This rather whimsical comedic drama clearly has designs to be the Japanese Amelie, and for a large part it succeeds. We first meet Mitsuko (Riisa Naka) slumped in a chair, crying as a recently unemployed businessman tells his story on TV, nursing her pregnant stomach. When her parents call, we discover that they think she's in California, but she's actually still in Japan, and through her stubborn refusal to ever take charity, she finds herself moving back into the tenements she spent her formative childhood in.

Riisa Naka's performance as Mitsuko is a little uneven, at first she's doe-eyed yet forthright, somewhat naive as she barges in on her new neighbour to offer her a pickle, and quietly nodding as bills and expenses start mounting up, yet giving the last of her yen to the very same businessman she saw on television earlier. In the first hints of Jean Pierre Jeunet-like quirkiness she hails a taxi and asks the driver to go in the same direction as a particular cloud, which leads her to her childhood home.

Through an extended flashback we learn about her family's financial woes, born of an economic crisis, and the eccentric neighbours they wound up living with.  Chief amongst them is Yoichi (Aoi Nakamura), who runs a deserted restaurant with his Uncle Jiro (Ryo Ishibashi), the boy who 15 years ago fell in love with Mitsuko.

Here the film really comes to life, becoming charming, funny and bittersweet with an air of Wes Anderson's The Royal Tenenbaums. The eccentrically drawn characters and events buoy the action; the panic when Mitsuko's parents realise their new home is potentially situated on unexploded World War II bombs is hilarious, whilst their landlady's tearful soliloquising is punctured with wry humour. In a flashback, the child actors who play Mitsuko and Yoichi do a very commendable job of making their romance work, without it ever becoming too schmaltzy or creepy.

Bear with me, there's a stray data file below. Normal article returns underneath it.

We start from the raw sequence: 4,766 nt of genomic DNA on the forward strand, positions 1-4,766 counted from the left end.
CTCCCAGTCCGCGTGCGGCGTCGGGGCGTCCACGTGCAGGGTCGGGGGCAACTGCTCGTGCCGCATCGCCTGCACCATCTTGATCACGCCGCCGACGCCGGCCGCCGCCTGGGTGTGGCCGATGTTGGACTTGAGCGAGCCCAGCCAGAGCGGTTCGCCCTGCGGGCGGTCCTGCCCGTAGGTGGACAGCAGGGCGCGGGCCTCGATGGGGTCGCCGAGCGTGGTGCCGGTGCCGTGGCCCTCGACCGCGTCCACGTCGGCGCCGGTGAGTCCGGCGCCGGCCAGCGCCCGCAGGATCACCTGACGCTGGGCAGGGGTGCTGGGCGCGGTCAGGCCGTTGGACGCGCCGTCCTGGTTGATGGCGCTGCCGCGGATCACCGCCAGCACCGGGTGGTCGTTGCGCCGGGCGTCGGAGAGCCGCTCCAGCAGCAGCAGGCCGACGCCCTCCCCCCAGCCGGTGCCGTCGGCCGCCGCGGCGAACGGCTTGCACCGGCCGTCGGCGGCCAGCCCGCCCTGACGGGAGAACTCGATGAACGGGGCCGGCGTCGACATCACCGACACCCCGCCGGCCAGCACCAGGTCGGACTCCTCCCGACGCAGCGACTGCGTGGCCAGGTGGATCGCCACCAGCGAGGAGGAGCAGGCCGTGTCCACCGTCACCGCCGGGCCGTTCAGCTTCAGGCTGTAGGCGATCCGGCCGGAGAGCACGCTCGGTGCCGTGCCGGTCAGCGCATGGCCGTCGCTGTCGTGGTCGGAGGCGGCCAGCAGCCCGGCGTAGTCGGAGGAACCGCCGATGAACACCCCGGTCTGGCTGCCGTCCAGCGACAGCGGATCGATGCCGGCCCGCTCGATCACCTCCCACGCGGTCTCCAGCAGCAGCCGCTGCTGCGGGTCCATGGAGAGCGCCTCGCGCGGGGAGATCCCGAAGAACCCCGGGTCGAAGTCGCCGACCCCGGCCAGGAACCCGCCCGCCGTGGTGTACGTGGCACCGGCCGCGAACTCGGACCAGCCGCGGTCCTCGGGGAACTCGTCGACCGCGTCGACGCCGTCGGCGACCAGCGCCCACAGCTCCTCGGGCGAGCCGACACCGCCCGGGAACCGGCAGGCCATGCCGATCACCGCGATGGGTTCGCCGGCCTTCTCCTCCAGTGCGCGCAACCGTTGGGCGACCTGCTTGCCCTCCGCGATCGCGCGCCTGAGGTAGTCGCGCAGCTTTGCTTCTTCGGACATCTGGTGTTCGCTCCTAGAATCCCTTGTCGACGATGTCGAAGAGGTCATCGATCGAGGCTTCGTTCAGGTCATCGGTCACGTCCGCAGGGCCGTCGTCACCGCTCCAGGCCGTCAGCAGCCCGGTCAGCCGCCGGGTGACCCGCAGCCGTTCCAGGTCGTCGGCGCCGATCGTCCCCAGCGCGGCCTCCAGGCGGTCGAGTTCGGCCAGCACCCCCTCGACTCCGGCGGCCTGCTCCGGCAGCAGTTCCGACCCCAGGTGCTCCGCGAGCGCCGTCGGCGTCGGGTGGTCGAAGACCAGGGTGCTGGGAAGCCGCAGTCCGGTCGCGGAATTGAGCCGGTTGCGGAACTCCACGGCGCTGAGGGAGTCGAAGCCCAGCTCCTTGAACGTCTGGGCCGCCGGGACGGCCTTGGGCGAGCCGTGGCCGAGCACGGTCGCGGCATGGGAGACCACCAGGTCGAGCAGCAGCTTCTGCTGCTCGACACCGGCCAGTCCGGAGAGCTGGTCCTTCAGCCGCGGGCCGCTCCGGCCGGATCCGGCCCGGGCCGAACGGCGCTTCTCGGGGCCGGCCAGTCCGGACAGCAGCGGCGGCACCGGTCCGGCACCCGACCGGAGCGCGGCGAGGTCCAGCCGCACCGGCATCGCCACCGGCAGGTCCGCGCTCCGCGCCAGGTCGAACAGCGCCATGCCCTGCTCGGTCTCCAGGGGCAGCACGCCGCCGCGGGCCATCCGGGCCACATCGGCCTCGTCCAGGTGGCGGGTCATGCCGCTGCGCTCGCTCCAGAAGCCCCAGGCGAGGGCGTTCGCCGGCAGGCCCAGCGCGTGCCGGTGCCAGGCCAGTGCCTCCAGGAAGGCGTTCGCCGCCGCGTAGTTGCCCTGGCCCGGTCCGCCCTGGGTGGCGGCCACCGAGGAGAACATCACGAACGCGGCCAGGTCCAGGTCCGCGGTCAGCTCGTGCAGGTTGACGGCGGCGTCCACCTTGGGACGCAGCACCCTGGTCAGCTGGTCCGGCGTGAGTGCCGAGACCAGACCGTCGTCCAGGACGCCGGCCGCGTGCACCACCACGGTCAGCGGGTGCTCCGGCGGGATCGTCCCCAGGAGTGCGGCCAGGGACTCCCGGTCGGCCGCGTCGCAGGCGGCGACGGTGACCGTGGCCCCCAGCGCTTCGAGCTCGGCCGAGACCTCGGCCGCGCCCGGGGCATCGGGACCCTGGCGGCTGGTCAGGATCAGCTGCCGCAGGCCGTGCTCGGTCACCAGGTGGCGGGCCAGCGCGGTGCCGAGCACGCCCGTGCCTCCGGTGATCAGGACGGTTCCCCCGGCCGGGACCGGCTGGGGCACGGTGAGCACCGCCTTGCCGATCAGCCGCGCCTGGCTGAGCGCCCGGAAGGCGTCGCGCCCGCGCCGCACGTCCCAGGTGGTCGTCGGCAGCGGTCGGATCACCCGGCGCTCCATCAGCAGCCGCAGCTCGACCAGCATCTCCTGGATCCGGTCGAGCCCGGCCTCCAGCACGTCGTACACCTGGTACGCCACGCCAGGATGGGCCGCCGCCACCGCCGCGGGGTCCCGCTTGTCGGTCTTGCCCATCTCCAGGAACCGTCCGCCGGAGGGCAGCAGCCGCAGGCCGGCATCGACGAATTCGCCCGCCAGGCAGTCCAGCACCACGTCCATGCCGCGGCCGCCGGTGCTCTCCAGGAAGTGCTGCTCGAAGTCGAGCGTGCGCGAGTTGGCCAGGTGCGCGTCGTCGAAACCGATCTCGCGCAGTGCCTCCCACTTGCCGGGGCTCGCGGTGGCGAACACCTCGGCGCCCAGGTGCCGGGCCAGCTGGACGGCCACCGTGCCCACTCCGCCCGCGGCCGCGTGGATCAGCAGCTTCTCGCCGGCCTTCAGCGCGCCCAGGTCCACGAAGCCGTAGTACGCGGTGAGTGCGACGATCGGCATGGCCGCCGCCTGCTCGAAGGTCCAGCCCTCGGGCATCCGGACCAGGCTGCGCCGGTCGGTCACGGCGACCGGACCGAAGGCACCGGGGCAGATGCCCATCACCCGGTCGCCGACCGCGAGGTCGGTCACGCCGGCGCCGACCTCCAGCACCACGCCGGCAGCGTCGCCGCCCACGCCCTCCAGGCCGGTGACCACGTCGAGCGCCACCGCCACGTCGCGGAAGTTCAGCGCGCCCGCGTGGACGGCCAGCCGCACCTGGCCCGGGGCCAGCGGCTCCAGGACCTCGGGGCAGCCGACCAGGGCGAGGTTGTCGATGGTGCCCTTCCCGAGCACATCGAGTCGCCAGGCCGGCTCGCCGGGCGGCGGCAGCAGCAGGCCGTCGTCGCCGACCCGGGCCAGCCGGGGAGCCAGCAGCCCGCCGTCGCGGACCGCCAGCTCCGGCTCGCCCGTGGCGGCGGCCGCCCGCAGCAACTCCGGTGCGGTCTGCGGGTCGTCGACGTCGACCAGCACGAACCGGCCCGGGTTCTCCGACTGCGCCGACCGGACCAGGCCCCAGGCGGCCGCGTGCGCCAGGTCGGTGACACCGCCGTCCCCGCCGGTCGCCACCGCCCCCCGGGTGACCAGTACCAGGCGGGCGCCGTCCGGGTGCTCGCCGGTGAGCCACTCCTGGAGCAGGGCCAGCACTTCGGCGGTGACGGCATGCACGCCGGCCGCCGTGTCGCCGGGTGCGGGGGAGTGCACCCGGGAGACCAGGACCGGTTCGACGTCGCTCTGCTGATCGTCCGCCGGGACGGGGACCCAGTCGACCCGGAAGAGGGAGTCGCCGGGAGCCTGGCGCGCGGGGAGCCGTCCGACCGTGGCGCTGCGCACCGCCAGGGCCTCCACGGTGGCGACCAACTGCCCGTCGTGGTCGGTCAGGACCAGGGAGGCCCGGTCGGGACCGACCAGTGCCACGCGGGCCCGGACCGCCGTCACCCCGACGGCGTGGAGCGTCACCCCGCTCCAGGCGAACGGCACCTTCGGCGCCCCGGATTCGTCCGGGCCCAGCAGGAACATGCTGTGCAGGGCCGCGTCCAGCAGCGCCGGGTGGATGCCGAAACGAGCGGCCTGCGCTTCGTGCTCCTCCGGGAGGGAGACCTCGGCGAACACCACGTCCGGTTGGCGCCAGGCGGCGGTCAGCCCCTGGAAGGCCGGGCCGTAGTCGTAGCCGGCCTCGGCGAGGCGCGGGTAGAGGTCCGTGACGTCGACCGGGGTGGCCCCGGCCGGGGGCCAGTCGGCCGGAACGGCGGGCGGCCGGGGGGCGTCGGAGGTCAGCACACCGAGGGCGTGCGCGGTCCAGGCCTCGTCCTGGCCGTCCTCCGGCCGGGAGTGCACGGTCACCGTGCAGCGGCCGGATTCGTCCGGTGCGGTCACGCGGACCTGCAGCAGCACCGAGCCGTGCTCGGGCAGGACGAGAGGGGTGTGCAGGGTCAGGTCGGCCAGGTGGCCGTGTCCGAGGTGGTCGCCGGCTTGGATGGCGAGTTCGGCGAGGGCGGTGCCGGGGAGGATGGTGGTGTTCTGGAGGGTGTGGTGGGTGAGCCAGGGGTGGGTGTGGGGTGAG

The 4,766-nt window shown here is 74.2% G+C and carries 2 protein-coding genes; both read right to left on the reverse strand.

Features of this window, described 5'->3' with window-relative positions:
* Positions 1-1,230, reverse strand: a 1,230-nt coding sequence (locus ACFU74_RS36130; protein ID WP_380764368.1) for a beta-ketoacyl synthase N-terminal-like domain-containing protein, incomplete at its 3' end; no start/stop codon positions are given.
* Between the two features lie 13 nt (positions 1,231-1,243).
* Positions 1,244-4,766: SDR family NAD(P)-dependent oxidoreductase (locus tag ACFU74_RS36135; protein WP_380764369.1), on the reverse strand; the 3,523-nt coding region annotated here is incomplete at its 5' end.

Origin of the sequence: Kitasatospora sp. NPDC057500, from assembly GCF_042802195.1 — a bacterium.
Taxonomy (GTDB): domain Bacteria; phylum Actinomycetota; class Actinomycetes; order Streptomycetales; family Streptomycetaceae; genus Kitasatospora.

Unfortunately, as the film moves towards its climax writer/director Yûya Ishii struggles to balance the elements in quite the same magical way that Jeunet did, and the film occasionally collapses into farcical melodrama; the finale which should have the verve and warmth of Little Miss Sunshine has an awkward mania with characters suddenly acting like distorted, heightened cartoons of themselves. Luckily, the performances of Rissa Naka and Aoi Nakamura manage to rein things in at the last minute and save the film a little dignity, likewise, Ishii keeps the pace reasonably tight and it ends on just the right note.

A bright, warm-hearted film - as eager to please as its lead character - and, for the most part, as successful. A delightful ensemble of characters and a pleasing, if predictable plot, plays out nicely to make for an endearingly daffy film.